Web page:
Jiffy to halt grocery operation and become dedicated software company

Rapid grocery delivery company Jiffy has announced it will stop all consumer-facing operations this week, as it makes a “major strategic pivot” to become a dedicated rapid delivery software company.

The surprising announcement means that the new direction will become the company’s “complete focus”.

Click & Collect operations from its network of dark stores will continue “for the coming week or so,” with deliveries ceasing even sooner.

Jiffy launched in April last year and offers rapid grocery delivery orders within around 20 minutes from 14 dark stores in London.

The quick commerce firm said it would hold discussions with riders and warehouse operators regarding their futures at the company before “gradually downsizing” its store estate and headcount over the next few weeks.

“That was the toughest part of the decision, obviously,” Jiffy CEO Vladimir Kholiaznikov told The Grocer.

“This was a difficult decision to make, and one that was only made after careful consideration, but it is a decision that will ensure Jiffy continues to build sustained, long-term growth in the future – to the benefit of our customers, suppliers and investors.”

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The decision is even stranger considering Jiffy became the first rapid grocery delivery firm to launch its own-label range, click & collect orders and even pizza delivery.

Jiffy said as a software business it expected to turn a profit within a “shorter horizon” than as a rapid grocer.

Kholiaznikov told The Grocer his company had 20 strong leads and a “strong pipeline” of retailers and brands wanting to use its software to offer customers their own rapid delivery service.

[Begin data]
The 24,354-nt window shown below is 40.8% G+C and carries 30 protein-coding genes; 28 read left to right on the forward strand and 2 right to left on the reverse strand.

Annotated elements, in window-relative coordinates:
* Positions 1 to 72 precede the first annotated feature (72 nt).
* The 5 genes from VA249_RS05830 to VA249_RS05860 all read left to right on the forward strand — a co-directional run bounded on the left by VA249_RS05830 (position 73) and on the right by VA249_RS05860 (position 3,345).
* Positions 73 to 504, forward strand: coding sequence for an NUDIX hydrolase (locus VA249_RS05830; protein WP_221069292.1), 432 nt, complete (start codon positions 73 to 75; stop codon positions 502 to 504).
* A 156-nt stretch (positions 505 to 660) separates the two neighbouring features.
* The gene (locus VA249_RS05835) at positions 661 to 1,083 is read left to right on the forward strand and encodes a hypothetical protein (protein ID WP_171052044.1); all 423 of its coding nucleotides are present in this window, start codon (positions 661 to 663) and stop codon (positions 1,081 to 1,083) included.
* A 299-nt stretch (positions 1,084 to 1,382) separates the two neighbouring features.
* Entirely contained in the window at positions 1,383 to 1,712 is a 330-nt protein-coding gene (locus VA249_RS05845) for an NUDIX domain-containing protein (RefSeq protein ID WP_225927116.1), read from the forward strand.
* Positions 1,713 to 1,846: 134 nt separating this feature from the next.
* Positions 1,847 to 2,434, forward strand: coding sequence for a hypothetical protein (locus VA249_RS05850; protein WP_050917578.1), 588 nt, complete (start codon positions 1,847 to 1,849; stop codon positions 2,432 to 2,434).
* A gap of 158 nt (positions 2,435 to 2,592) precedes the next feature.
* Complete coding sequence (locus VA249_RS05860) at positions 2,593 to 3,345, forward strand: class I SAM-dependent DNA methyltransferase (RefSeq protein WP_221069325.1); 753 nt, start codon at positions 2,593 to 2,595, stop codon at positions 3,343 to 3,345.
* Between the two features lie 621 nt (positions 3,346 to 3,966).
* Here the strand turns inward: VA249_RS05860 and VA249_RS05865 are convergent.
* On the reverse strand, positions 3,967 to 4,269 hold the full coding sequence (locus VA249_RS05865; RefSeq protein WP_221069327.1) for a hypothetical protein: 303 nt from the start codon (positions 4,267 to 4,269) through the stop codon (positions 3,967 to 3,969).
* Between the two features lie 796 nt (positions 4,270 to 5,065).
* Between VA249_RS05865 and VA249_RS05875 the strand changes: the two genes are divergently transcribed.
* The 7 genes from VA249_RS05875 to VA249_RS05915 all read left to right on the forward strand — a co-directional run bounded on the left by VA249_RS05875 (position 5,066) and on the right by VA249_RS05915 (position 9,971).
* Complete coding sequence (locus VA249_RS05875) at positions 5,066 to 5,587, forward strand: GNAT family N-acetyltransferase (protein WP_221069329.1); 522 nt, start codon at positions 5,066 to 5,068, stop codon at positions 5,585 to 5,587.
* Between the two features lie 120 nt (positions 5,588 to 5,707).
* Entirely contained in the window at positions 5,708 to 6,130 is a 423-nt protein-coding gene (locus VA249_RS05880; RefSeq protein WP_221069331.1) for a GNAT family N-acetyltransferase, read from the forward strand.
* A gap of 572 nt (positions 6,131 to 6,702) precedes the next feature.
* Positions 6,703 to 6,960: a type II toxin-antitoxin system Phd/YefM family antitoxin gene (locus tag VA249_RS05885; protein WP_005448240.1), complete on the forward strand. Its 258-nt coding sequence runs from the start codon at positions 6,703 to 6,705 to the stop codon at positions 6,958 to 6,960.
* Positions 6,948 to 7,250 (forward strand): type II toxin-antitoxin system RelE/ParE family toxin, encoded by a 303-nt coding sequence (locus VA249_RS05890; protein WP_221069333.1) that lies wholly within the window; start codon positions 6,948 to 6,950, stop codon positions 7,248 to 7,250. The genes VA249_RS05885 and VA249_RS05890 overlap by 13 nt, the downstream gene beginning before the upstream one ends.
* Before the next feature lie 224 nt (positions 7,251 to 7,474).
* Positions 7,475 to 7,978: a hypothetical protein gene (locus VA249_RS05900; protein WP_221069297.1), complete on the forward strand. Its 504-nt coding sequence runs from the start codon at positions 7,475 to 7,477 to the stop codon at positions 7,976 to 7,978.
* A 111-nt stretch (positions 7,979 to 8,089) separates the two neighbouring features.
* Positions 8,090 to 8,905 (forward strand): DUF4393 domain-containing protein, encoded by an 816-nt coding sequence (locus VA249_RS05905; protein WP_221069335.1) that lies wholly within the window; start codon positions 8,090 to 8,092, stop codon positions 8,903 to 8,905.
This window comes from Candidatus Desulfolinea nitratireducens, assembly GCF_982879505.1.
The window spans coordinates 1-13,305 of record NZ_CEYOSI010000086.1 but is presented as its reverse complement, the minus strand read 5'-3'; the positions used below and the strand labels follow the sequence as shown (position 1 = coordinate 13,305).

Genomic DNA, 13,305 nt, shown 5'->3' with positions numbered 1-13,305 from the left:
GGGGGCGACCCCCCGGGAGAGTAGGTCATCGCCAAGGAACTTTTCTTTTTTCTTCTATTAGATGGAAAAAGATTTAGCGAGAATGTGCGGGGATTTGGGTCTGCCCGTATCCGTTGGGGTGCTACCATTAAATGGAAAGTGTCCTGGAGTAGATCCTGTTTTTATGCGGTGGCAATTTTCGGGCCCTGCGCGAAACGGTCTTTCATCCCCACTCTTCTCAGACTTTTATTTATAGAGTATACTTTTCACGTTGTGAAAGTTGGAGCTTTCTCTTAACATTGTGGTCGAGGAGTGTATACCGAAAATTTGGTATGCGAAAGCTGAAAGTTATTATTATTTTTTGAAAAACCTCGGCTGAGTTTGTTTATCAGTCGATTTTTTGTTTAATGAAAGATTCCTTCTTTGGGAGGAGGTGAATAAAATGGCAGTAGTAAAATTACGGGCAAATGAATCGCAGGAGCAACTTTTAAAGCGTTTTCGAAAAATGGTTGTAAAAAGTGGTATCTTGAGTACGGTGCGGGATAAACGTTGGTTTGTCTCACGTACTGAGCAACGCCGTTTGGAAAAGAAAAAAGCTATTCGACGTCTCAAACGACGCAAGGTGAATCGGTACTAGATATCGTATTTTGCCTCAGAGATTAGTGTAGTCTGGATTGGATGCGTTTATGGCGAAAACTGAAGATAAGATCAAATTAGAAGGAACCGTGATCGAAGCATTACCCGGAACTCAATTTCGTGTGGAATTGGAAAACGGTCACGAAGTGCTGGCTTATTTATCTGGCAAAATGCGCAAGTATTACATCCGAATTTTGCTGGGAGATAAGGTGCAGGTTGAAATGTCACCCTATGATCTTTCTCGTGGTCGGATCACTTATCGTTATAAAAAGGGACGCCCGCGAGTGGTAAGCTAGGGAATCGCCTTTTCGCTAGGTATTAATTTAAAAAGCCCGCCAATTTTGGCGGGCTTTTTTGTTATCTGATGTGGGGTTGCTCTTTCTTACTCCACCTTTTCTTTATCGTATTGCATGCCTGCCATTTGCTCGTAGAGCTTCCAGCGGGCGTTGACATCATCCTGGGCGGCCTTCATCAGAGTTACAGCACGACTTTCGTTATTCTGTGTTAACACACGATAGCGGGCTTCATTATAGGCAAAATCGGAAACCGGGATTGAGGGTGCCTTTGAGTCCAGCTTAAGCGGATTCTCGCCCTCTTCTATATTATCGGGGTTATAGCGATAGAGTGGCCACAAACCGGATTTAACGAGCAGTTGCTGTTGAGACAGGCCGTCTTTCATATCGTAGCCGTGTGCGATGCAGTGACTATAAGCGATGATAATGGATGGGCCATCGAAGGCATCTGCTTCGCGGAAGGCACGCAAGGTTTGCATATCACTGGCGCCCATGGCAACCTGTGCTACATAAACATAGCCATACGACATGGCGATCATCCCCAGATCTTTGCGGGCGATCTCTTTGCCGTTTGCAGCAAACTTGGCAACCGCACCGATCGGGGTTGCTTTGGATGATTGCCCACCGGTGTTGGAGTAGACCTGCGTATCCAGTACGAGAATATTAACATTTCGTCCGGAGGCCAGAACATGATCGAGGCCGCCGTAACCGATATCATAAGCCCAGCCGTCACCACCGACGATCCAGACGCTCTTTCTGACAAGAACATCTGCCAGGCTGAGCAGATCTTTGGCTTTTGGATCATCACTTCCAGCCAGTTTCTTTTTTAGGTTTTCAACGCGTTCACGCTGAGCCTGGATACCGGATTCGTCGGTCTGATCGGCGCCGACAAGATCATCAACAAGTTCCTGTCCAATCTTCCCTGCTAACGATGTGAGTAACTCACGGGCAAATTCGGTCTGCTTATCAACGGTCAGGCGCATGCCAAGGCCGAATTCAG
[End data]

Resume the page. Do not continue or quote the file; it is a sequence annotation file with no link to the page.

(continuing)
As its store footprint diminishes, Jiffy’s cost-base will reduce, Kholiaznikov added, making the “break-even journey” much shorter.

A number of companies around the globe are using Jiffy’s proprietary technology to operate their quick commerce operations, including one major grocery firm in Asia.

Its software “integrates thousands of q-commerce nuances” and consists of 20 micro-services such as customer mobile apps, distributed warehouse management and real-time inventory management, and allows brands to service customers who have “become accustomed to receiving goods to their homes within minutes of ordering” Jiffy said.

The ‘Quick-Commerce as a Service’ (QCaaS) was only launched in January, but enables brands and retailers to offer sub-15 minute delivery of their products or services via their own direct-to-consumer website, however using Jiffy’s ordering system and fulfilment network.

Craft beer brewer BrewDog became the first partner of the service and used it to launch its rapid beer delivery service which it coined BrewDog express.

Jiffy has said it still expects retailers from other categories to take up its technology, including small electronics and mobile phones.

The switch in the company’s model was decided after a three-hour board discussion on Friday, according to The Grocer.

Kholiaznikov told The Grocer he remained a “massive believer” in rapid grocery.

“This renewed strategic focus will capitalise on Jiffy’s core strengths – tech, product and operational excellence – in a B2B space that we expect to experience significant growth around the world,” he said.

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